Virgin Atlantic is expected to ask the government for financial help in the coming days, according to a report by the BBC.
The broadcaster said that it understands the carrier “is expected to ask for a government bailout worth hundreds of millions of pounds in the coming days”.
Earlier this month Virgin said it would ground 85 per cent of its fleet as a result of the coronavirus pandemic, and this week Business Traveller reported that the airline is dropping its flights from Gatwick, Manchester, Glasgow and Belfast, reducing its flying programme to a fleet of just six aircraft for commercial and cargo services.
Latest analysis from the International Air Transport Association (IATA) estimates that the coronavirus crisis could cost airlines $250 billion. But this week the UK Chancellor Rishi Sunak said that the government would only step in to help airlines as “a last resort”, urging carriers to try to raise money from shareholders, adding that decisions would be taken on a “case-by-case” basis.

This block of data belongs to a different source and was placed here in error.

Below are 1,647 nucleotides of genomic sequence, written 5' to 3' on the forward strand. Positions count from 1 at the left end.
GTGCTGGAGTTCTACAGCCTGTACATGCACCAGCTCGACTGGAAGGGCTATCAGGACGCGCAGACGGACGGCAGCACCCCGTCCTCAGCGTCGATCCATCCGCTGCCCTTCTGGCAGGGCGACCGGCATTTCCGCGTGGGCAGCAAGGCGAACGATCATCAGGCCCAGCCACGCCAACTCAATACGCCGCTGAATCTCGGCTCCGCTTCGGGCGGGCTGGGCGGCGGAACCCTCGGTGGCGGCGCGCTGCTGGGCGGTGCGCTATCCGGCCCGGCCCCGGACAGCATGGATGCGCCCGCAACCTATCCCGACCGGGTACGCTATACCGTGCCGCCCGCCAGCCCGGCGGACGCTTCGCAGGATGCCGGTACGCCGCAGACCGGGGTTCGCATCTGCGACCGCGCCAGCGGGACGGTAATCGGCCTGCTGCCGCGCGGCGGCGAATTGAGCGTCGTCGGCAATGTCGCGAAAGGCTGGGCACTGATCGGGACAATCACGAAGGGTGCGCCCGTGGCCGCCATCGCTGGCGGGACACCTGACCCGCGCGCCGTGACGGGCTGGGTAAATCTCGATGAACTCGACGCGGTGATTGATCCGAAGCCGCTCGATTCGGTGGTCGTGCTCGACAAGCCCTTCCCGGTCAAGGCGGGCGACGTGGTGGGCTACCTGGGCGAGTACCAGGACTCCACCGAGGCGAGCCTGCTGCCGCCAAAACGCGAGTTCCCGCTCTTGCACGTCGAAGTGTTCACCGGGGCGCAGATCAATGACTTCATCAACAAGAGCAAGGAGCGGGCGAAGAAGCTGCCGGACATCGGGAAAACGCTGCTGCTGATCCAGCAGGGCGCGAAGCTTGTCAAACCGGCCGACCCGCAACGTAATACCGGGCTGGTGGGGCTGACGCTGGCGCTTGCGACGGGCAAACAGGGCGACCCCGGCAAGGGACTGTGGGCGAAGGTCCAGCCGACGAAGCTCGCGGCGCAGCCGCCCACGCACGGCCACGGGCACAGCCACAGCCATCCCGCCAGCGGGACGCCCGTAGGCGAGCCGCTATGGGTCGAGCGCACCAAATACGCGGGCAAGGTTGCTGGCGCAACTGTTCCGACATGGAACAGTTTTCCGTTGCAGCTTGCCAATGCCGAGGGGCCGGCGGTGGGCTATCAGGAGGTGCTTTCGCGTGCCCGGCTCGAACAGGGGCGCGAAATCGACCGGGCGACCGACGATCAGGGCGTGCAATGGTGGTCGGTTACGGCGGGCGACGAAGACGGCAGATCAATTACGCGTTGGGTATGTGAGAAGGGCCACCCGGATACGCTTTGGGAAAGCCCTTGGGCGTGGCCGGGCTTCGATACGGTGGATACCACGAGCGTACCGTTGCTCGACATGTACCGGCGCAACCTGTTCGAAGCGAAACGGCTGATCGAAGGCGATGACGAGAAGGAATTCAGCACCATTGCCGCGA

Founder Sir Richard Branson recently said he would personal pay for a $250 million rescue package for Virgin Group companies.
Virgin Atlantic is 49 per cent owned by Delta Air Lines – Branson had planned to sell a 31 per cent stake in the carrier to Air France KLM, but in December it was announced that the Virgin Group would retain its 51 per cent controlling stake.
For our guide to how to cancel, rebook or get a refund on Virgin Atlantic flights affeected by the crisis, see:
Virgin Atlantic: how to cancel, rebook or get a refund for your flight